It’s hard to know at what stage to start judging the overall tenor of the WikiLeaks revelations. We’re not even at 1% yet. It’s also hard to find an objective vantage point from which to judge. Foreign policy insiders might blithely dismiss revelations of extensive US spying at the UN as unsurprising, for example, but the rest of us might be more than a little surprised at the sheer volume of information — passwords, credit card numbers? — that US diplomats were apparently expected to gather.

And few of the free personality assessments offered by the cables contain any surprises — Berlusconi parties hard, Kevin Rudd’s a control freak, Russia’s run by crooks. But it’s hard to read about, say, Shell boasting of knowing everything the Nigerian Government does courtesy of its operatives embedded in that government, or US military involvement in Yemen, and declare it to be “old news”.

You also have to filter for the media’s own coverage, and not just in the extreme case of The Australian, which, in its now-usual style, is engaged in a petulant attack on a journalist who had scooped it, while its journalists took to Twitter to downplay the material obtained by Fairfax. Fairfax itself, in failing to provide access to the cables on which its coverage is based, is both acting without the transparency that is supposed to be a core motivation of WikiLeaks and refusing to permit an objective assessment. That’s why any judgement about Mark Arbib must await the documentary evidence Fairfax has declined to provide, since we have no idea whether a US embassy official is big-noting conversations over rubber chicken dinners at functions or a more concrete relationship existed between Arbib and officials of a foreign power — albeit one for whom we’re a vassal state.

Fairfax needs to change its strategy on releasing the cables themselves, or continue to undermine its own journalists who have done well to obtain the material.

In any event, the best description is “embarrassing”. Many of us have learnt the hard way the truth of the adage that it’s best not to put into a work email anything you couldn’t defend if it was printed off and stuck up in a public place. That rule must now surely apply to anyone talking to US officials (indeed, Shell’s Ann Pickard is doubtless now ruing failing to heed her own misgivings about talking to “leaky” US officials). WikiLeaks have revealed a credibility gap not merely between US words and actions, but between those of politicians and officials all over the world. The difference between the Australian government’s official optimism on Afghanistan and its private and apparently very deep pessimism is only the latest example.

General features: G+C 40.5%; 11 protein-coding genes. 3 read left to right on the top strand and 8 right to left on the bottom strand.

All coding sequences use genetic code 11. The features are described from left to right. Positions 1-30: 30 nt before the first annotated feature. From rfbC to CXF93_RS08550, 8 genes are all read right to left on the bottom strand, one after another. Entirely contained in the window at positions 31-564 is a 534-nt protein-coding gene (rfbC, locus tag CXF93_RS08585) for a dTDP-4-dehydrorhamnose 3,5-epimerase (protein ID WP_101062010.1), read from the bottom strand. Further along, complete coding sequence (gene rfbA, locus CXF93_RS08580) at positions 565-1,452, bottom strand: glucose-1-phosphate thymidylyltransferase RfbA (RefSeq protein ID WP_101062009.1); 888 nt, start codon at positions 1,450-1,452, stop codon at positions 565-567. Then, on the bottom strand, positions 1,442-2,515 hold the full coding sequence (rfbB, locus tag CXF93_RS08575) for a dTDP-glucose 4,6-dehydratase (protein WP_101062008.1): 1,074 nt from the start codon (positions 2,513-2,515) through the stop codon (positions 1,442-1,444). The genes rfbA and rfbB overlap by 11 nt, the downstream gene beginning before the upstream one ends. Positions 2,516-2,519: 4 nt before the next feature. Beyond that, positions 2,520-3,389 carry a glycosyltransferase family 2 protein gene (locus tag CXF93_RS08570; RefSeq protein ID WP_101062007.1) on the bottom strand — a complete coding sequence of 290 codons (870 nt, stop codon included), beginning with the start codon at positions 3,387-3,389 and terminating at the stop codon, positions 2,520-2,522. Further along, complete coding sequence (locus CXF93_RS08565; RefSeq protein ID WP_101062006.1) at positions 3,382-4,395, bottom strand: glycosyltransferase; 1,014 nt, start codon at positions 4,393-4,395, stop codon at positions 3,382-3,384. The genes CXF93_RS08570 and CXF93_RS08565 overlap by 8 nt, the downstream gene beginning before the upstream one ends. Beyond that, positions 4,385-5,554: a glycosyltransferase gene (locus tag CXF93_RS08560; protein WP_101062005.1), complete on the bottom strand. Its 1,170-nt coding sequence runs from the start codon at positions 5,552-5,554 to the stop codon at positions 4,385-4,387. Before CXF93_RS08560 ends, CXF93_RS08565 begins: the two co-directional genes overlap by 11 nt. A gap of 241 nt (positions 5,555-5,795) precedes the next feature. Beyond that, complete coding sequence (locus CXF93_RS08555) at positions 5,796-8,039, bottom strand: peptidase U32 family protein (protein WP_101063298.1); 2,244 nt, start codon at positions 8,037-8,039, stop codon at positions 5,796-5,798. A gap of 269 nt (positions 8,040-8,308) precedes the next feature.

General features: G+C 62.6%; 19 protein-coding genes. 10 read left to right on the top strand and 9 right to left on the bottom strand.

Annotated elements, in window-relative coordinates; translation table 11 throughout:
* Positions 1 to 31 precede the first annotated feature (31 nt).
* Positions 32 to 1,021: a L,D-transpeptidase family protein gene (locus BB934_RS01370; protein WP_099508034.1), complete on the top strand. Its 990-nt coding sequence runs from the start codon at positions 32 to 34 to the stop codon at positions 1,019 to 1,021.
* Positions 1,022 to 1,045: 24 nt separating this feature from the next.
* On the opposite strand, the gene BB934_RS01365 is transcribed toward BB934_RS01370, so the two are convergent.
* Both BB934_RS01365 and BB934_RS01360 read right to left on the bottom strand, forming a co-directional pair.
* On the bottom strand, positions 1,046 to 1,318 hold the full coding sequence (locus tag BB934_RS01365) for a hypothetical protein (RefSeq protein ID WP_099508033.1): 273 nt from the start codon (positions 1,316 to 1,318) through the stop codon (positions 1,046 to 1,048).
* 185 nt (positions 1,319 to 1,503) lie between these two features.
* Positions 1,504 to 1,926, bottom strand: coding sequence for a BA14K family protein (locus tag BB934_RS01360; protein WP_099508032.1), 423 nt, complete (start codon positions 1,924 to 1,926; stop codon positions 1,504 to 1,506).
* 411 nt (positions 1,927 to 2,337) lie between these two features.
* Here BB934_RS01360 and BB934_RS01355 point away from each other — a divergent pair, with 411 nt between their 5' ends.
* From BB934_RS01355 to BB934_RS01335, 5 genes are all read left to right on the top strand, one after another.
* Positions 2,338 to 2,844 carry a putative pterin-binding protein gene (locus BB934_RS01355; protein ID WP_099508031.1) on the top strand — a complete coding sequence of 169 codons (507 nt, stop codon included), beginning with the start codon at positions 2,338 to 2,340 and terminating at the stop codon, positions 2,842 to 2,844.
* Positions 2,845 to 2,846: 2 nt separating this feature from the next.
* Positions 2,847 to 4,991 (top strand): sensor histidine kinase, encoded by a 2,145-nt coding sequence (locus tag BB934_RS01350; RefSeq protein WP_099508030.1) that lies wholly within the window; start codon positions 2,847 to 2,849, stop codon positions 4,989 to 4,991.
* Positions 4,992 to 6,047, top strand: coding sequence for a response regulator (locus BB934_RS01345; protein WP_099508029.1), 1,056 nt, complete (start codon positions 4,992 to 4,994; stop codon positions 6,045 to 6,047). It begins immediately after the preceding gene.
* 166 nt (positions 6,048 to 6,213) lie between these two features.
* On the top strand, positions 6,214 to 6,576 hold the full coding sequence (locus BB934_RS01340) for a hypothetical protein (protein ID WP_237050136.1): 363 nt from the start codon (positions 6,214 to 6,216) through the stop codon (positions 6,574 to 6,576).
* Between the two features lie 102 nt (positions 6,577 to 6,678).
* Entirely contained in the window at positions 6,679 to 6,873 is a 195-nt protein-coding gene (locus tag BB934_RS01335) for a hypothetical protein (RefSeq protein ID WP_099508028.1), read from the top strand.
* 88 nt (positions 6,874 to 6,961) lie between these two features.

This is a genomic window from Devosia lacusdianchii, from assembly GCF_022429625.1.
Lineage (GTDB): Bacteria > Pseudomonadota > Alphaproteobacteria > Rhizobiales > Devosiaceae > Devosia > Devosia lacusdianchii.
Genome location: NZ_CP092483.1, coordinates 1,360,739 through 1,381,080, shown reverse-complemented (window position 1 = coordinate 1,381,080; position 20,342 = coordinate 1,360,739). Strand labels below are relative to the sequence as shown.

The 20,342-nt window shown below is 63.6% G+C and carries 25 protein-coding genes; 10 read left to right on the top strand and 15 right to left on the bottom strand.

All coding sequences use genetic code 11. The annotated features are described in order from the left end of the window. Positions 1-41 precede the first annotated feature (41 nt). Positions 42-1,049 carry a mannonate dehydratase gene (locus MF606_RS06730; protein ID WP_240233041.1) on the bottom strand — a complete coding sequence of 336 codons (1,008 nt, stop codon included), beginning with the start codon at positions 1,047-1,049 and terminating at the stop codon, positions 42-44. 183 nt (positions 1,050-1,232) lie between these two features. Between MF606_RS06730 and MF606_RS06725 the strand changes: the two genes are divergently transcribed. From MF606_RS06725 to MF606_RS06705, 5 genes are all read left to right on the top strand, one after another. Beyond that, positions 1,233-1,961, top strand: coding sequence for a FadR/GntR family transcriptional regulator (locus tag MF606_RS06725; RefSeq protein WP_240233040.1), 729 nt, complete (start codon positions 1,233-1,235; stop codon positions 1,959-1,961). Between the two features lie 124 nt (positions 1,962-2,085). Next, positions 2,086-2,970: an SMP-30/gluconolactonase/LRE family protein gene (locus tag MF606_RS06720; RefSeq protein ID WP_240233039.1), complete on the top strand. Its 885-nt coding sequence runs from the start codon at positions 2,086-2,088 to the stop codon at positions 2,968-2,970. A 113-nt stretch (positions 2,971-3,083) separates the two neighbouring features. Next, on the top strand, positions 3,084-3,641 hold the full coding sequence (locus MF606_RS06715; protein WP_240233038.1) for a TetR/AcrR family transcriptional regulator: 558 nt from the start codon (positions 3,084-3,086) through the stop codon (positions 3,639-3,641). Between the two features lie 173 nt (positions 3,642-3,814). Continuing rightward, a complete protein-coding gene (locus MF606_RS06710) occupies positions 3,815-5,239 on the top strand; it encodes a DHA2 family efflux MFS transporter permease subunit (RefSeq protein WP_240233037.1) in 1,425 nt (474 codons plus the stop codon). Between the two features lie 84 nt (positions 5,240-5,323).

This credibility gap — ya’ll know the origin of that phrase I’m sure — as much as loose security and over-classification within the US government and military, is what needs to be addressed as a result of WikiLeaks. Why didn’t US taxpayers know from their own government that their armed forces were deeply involved in action in Yemen? Why do Australians have to rely on leaked cables to find out just how pessimistic both politicians and bureaucrats are about a conflict that is costing the lives of our young men? Why do Nigerians need to rely on WikiLeaks to find out their government has been extensively infiltrated by agents of oil companies? No reasons of statecraft or national security could justify the gaps between publicly-stated positions and privately-held beliefs among decision-makers.

All politicians and senior officials face a clear decision in the wake of WikiLeaks — either they can gamble that never again will such material make it into the public domain — beyond, um, the other quarter-million cables yet to be released — or they can start closing the gap between what they tell the public and what they actually think.

Not all of the embarrassment has been inflicted by the cables themselves. Julia Gillard and Robert McClelland have embarrassed themselves in their rush to declare WikiLeaks guilty of some crime, somewhere. McClelland’s effort to describe quite what WikiLeaks might be guilty of yesterday — explaining that they might be guilty of something under Australian law and so because the Americans might have similar laws — he didn’t know for sure — therefore it might be guilty of something under US law — was humiliating. In contrast, the much-maligned Kevin Rudd’s reaction — in short, that the Americans should tighten their security up, you’ll always cops some knocks in diplomacy and Julian Assange will receive the protection to which he is entitled as an Australian citizen — was a model of common sense, however little we might believe his repeated protestations that he doesn’t give a damn.

None of this will fade away. It will continue, for however many months or years it will take for these cables to be released. This isn’t a news event, it’s an entirely new environment for political leaders. Their best bet is to start adjusting. And so, for that matter, should some in the media.

Peter Fray

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